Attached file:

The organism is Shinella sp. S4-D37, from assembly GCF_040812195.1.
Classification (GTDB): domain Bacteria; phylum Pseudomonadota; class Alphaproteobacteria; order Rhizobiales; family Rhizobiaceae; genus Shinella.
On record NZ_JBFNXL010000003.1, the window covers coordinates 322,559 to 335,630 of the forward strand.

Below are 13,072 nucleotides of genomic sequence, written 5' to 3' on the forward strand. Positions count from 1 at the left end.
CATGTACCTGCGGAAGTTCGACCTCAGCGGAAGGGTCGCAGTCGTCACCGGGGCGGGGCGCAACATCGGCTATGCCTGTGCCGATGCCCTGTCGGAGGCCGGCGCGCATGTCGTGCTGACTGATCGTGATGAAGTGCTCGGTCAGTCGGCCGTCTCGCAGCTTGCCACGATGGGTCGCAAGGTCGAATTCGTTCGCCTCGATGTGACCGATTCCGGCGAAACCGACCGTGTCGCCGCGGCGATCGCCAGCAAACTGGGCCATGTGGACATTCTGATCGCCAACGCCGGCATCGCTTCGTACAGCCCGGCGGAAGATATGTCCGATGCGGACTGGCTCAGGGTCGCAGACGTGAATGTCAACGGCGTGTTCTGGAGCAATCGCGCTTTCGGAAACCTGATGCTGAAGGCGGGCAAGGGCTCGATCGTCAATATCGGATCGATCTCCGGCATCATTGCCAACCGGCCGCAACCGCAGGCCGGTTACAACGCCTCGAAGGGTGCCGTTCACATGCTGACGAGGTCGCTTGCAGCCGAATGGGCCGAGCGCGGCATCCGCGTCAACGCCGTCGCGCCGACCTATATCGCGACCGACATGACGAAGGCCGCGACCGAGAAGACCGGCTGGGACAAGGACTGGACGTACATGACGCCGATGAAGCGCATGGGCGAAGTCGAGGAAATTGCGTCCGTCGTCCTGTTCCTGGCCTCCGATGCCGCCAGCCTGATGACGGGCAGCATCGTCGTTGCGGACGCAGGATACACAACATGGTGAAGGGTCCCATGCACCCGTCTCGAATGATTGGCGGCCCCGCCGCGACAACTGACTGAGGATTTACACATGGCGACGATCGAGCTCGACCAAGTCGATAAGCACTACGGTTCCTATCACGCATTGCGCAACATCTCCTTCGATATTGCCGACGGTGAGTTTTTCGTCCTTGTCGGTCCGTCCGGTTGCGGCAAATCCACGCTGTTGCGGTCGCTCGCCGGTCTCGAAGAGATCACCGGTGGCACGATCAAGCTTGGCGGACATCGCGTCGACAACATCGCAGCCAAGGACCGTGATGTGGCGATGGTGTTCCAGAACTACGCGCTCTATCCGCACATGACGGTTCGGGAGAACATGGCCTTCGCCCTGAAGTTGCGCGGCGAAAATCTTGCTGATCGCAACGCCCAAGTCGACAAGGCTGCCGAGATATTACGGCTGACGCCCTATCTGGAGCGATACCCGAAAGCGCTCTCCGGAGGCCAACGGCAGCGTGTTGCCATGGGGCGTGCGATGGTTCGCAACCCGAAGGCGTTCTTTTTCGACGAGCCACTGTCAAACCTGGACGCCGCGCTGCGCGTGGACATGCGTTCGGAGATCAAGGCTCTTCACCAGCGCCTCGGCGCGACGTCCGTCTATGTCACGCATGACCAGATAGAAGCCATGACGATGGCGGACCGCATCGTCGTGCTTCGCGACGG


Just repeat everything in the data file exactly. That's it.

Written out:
The organism is Shinella sp. S4-D37, from assembly GCF_040812195.1.
Classification (GTDB): domain Bacteria; phylum Pseudomonadota; class Alphaproteobacteria; order Rhizobiales; family Rhizobiaceae; genus Shinella.
On record NZ_JBFNXL010000003.1, the window covers coordinates 322,559 to 335,630 of the forward strand.

Below are 13,072 nucleotides of genomic sequence, written 5' to 3' on the forward strand. Positions count from 1 at the left end.
CATGTACCTGCGGAAGTTCGACCTCAGCGGAAGGGTCGCAGTCGTCACCGGGGCGGGGCGCAACATCGGCTATGCCTGTGCCGATGCCCTGTCGGAGGCCGGCGCGCATGTCGTGCTGACTGATCGTGATGAAGTGCTCGGTCAGTCGGCCGTCTCGCAGCTTGCCACGATGGGTCGCAAGGTCGAATTCGTTCGCCTCGATGTGACCGATTCCGGCGAAACCGACCGTGTCGCCGCGGCGATCGCCAGCAAACTGGGCCATGTGGACATTCTGATCGCCAACGCCGGCATCGCTTCGTACAGCCCGGCGGAAGATATGTCCGATGCGGACTGGCTCAGGGTCGCAGACGTGAATGTCAACGGCGTGTTCTGGAGCAATCGCGCTTTCGGAAACCTGATGCTGAAGGCGGGCAAGGGCTCGATCGTCAATATCGGATCGATCTCCGGCATCATTGCCAACCGGCCGCAACCGCAGGCCGGTTACAACGCCTCGAAGGGTGCCGTTCACATGCTGACGAGGTCGCTTGCAGCCGAATGGGCCGAGCGCGGCATCCGCGTCAACGCCGTCGCGCCGACCTATATCGCGACCGACATGACGAAGGCCGCGACCGAGAAGACCGGCTGGGACAAGGACTGGACGTACATGACGCCGATGAAGCGCATGGGCGAAGTCGAGGAAATTGCGTCCGTCGTCCTGTTCCTGGCCTCCGATGCCGCCAGCCTGATGACGGGCAGCATCGTCGTTGCGGACGCAGGATACACAACATGGTGAAGGGTCCCATGCACCCGTCTCGAATGATTGGCGGCCCCGCCGCGACAACTGACTGAGGATTTACACATGGCGACGATCGAGCTCGACCAAGTCGATAAGCACTACGGTTCCTATCACGCATTGCGCAACATCTCCTTCGATATTGCCGACGGTGAGTTTTTCGTCCTTGTCGGTCCGTCCGGTTGCGGCAAATCCACGCTGTTGCGGTCGCTCGCCGGTCTCGAAGAGATCACCGGTGGCACGATCAAGCTTGGCGGACATCGCGTCGACAACATCGCAGCCAAGGACCGTGATGTGGCGATGGTGTTCCAGAACTACGCGCTCTATCCGCACATGACGGTTCGGGAGAACATGGCCTTCGCCCTGAAGTTGCGCGGCGAAAATCTTGCTGATCGCAACGCCCAAGTCGACAAGGCTGCCGAGATATTACGGCTGACGCCCTATCTGGAGCGATACCCGAAAGCGCTCTCCGGAGGCCAACGGCAGCGTGTTGCCATGGGGCGTGCGATGGTTCGCAACCCGAAGGCGTTCTTTTTCGACGAGCCACTGTCAAACCTGGACGCCGCGCTGCGCGTGGACATGCGTTCGGAGATCAAGGCTCTTCACCAGCGCCTCGGCGCGACGTCCGTCTATGTCACGCATGACCAGATAGAAGCCATGACGATGGCGGACCGCATCGTCGTGCTTCGCGACGG